Interviews: Apps and 11 Simple Steps

Sunday, May 06, 2012
When you need to interview someone for an article or a book, here are a 11 steps.

First contact. First, get permission for an interview. When you identify someone who has information you need for a book or article, call, write, or email for permission. Clearly identify yourself, the project you are working on, and what information you hope they can provide.

In-person, Skype, email, telephone interviews. When you make the first contact, also ask HOW they want to proceed. Many people today want to just answer by email, which means they have time to think about a question and word it carefully. However, many today still want to do an in-person or phone interview. A final option these days is a Skype interview, using the live video over the internet protocols.

Research before interview. Do your research before you interview. For example, a writer friend recently conducted a telephone interview with a very busy doctor about recent research. Before the interview, the writer had already read a great deal of background information and could easily talk the technical talk that was needed for a deep understanding of the topic. She had a list of technical questions for which she needed clarification, quotes or more details. The doctor was appreciative that she didn't have to provide a basic course in the topic for the writer.

Write out questions. Go into an interview with specific questions. These will be based on the particular slant you are taking. For example, if you interviewed a doctor about her research, are you most interested in the doctor and her scientific process, or about the implications of the research findings? Either slant could make a good article; but each would require a different understanding of the doctor and her research, thus requiring different questions.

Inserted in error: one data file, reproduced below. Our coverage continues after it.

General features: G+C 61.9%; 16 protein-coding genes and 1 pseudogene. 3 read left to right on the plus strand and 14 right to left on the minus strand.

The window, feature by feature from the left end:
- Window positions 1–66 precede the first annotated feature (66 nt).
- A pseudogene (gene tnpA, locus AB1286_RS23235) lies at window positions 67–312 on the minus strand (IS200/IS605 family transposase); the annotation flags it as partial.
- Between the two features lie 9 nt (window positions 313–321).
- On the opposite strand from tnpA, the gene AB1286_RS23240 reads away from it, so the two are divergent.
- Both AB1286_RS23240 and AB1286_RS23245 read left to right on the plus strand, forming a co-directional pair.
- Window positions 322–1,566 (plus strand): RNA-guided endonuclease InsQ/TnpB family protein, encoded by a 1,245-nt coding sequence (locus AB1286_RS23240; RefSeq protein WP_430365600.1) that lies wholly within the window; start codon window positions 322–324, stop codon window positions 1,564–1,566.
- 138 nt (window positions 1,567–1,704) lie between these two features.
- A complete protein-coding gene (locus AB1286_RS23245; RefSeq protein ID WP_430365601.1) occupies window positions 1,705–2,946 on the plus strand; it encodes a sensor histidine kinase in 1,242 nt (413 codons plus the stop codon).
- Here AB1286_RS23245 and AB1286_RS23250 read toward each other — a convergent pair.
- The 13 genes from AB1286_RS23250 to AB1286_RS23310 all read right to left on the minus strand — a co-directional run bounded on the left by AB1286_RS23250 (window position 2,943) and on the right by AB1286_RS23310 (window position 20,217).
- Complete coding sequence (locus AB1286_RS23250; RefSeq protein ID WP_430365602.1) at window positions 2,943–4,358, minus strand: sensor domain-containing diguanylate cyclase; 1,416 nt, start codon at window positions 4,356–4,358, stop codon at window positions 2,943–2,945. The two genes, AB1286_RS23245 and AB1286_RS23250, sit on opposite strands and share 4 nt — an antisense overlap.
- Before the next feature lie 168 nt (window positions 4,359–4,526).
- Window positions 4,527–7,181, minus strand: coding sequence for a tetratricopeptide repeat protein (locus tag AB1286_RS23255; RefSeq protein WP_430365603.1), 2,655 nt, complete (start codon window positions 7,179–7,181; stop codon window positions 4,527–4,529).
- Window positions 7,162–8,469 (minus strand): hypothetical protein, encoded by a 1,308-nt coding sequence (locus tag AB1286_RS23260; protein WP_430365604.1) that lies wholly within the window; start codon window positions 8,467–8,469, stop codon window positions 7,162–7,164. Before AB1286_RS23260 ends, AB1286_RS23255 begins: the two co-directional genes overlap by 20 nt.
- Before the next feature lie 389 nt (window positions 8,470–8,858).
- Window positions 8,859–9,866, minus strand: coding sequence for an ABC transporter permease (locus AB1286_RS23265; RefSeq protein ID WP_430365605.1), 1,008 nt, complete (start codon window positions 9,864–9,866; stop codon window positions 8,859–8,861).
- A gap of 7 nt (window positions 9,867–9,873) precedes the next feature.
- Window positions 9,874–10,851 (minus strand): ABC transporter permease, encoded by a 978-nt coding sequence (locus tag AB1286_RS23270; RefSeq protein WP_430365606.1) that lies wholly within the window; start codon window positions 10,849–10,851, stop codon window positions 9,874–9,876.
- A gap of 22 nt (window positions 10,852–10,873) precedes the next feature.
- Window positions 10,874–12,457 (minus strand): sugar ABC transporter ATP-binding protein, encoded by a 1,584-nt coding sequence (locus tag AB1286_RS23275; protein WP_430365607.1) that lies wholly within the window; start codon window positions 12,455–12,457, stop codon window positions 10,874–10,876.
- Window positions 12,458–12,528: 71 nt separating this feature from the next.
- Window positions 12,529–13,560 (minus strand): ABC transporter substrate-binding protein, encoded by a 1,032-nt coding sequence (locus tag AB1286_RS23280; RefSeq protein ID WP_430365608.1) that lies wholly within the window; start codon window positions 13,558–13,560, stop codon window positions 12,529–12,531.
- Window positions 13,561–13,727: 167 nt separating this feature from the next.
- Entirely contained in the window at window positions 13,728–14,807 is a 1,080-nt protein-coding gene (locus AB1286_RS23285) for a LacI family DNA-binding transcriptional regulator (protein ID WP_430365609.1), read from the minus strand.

Tape. If you are doing a Skype or telephone interview, the first thing you must do is verbally get permission to tape the interview. Usually there's no problem because the interviewee wants you to be accurate.

For telephone interviews, here's a list of six iPhone apps.

For Skype, see their apps shop for 3rd party add-ons.

Be flexible. During the interview, even with your prepared questions, be flexible. If a topic or detail comes up that is interesting, reveals new information or confuses you, follow up. Ask enough questions to make sure you understand what the person is telling you. On the other hand, if you realize you just don't know enough, be aware of their time; it may be better to say that you need to do more background reading on a particular subject and can you get back to them at another time. Busy people would appreciate this!

Anything you want to add? I always like to end interviews with this question: What have I left out? What else should I be asking? Is there anything else you want to add? Sometimes, I don't know enough to know what I don't know—and experts like to talk about their passions. You may be surprised by the answers you get to this open-ended question.

Contact info for follow-ups. End by asking how the interviewee would like you to contact them again for any follow-up questions.

Transcribe. After the interview—soon after the interview—transcribe it. Some people want to leave out this step because it is more work. But transcribing will imprint the information even better on your memory and let you work out any remaining questions.

Follow-up. Don't be afraid to go back to the expert for follow-up questions. But be sure to do any background reading you can before you do that. Don't waste an expert's time with generalities. Follow-ups should be to clarify a quote, clear up a detail, ask for reference materials, etc.

Bibliography. Be sure to add your interview to your bibliography.

Expert XYZ. Personal interview. May 5, 2012.

Write. Ok. Now, write your article of that section of your book!


Darcy Pattison blogs about how-to-write at Fiction Notes.


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